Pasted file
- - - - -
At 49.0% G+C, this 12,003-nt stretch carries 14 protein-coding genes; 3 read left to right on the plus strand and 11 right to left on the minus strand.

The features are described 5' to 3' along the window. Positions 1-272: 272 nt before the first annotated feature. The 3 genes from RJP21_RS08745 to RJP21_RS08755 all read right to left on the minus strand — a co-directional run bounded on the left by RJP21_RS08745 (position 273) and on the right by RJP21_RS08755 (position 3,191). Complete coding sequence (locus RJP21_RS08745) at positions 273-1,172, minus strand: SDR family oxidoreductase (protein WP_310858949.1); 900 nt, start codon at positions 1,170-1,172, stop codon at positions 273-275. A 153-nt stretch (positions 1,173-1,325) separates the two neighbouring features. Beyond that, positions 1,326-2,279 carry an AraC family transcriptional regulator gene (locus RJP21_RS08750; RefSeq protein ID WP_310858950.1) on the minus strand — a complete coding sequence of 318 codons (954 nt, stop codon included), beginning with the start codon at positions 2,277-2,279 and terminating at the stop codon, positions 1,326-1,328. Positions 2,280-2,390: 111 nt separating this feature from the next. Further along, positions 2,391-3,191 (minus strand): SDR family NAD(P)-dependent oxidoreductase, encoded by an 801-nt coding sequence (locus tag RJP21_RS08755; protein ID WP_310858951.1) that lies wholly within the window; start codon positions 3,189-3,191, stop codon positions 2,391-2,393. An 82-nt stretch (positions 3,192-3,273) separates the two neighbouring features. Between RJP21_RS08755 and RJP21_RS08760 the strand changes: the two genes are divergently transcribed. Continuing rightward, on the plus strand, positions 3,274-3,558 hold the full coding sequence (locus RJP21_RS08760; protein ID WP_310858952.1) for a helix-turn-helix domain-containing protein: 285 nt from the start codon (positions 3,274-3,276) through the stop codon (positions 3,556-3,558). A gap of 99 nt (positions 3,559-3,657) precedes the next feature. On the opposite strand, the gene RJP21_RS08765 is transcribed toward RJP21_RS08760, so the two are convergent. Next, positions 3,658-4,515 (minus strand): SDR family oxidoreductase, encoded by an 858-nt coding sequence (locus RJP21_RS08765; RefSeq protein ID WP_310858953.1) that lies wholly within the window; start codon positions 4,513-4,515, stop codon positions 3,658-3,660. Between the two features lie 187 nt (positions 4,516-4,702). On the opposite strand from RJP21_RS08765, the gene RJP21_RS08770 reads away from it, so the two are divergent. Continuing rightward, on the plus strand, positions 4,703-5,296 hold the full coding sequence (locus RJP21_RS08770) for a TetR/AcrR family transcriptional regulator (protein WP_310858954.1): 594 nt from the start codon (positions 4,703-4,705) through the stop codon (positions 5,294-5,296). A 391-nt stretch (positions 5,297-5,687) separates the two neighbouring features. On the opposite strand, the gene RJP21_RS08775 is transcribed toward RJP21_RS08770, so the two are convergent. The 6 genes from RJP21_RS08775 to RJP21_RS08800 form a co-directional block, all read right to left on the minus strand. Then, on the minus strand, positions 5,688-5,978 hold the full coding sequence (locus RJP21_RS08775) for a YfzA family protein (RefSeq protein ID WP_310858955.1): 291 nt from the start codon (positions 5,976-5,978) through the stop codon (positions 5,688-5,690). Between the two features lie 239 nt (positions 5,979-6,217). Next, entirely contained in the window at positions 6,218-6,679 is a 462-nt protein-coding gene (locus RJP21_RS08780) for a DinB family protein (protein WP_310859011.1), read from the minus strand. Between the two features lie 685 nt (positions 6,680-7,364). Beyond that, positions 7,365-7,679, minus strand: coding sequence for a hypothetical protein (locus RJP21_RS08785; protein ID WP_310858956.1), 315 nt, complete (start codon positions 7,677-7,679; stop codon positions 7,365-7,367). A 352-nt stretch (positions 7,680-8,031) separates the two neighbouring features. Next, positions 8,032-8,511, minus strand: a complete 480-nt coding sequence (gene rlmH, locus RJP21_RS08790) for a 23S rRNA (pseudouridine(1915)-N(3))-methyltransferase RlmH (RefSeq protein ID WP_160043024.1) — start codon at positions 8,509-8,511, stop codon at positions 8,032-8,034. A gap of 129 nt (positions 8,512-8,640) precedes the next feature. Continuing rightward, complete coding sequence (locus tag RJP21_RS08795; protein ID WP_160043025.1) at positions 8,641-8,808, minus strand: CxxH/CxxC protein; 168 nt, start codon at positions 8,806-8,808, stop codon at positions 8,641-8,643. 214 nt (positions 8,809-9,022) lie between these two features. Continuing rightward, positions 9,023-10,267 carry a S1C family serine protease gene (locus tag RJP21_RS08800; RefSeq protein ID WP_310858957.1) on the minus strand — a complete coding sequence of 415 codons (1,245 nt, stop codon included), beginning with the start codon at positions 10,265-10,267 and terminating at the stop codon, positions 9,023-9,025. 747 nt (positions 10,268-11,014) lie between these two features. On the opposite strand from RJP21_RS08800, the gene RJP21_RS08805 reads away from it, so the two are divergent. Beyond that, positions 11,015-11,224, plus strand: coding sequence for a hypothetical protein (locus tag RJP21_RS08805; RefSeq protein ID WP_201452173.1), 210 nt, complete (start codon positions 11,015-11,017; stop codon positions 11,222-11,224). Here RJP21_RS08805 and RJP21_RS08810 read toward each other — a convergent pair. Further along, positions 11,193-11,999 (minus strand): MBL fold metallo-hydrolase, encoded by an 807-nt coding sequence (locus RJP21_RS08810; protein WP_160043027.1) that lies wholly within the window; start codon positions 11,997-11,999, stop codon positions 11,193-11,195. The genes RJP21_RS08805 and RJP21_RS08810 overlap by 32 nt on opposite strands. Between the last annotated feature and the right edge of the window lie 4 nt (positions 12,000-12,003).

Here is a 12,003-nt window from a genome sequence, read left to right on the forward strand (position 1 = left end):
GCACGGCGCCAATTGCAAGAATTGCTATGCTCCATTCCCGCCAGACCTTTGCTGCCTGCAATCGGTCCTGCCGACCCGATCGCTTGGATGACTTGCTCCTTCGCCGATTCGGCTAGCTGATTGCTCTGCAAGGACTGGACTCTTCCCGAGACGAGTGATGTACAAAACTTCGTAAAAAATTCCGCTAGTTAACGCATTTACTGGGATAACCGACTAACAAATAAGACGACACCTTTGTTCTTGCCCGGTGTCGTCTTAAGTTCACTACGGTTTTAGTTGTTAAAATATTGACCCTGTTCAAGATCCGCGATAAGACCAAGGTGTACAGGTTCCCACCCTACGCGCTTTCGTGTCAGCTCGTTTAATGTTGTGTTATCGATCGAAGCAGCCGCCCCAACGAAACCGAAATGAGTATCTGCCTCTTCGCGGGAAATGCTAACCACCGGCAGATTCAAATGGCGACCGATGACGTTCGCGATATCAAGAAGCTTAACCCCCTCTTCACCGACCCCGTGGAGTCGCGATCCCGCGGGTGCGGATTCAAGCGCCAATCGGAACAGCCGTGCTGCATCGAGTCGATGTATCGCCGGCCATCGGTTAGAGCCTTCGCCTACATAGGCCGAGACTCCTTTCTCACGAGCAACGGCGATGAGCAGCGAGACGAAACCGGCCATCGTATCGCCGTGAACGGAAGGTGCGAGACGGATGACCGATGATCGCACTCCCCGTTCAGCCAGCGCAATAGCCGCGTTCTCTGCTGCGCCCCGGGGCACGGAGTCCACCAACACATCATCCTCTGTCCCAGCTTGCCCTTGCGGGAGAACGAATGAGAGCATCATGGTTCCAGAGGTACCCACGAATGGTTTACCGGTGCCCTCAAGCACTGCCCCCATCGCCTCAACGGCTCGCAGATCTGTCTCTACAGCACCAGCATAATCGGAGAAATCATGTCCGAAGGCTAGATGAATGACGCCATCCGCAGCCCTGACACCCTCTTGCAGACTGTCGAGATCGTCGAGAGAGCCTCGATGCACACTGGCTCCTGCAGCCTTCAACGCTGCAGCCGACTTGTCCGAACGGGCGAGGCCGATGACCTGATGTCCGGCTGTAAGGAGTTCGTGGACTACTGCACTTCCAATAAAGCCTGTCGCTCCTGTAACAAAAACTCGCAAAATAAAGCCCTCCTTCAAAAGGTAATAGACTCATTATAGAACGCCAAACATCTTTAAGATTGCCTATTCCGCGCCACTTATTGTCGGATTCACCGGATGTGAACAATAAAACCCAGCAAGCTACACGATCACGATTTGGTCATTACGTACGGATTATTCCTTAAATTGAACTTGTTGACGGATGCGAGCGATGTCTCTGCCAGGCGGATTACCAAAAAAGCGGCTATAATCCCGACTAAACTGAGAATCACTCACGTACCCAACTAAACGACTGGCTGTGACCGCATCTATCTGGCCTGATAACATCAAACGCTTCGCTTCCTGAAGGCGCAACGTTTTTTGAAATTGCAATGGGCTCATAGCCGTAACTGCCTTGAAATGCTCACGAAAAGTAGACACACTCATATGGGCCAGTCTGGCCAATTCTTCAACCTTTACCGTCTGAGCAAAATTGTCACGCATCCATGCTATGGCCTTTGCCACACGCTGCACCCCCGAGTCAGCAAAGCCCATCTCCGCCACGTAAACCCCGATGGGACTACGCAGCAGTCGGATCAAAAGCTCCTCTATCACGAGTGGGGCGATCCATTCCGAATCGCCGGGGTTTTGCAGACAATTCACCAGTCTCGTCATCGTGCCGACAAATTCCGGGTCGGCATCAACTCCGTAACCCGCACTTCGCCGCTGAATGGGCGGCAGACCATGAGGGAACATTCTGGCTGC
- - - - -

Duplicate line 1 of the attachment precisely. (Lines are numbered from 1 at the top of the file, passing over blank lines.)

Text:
At 49.0% G+C, this 12,003-nt stretch carries 14 protein-coding genes; 3 read left to right on the plus strand and 11 right to left on the minus strand.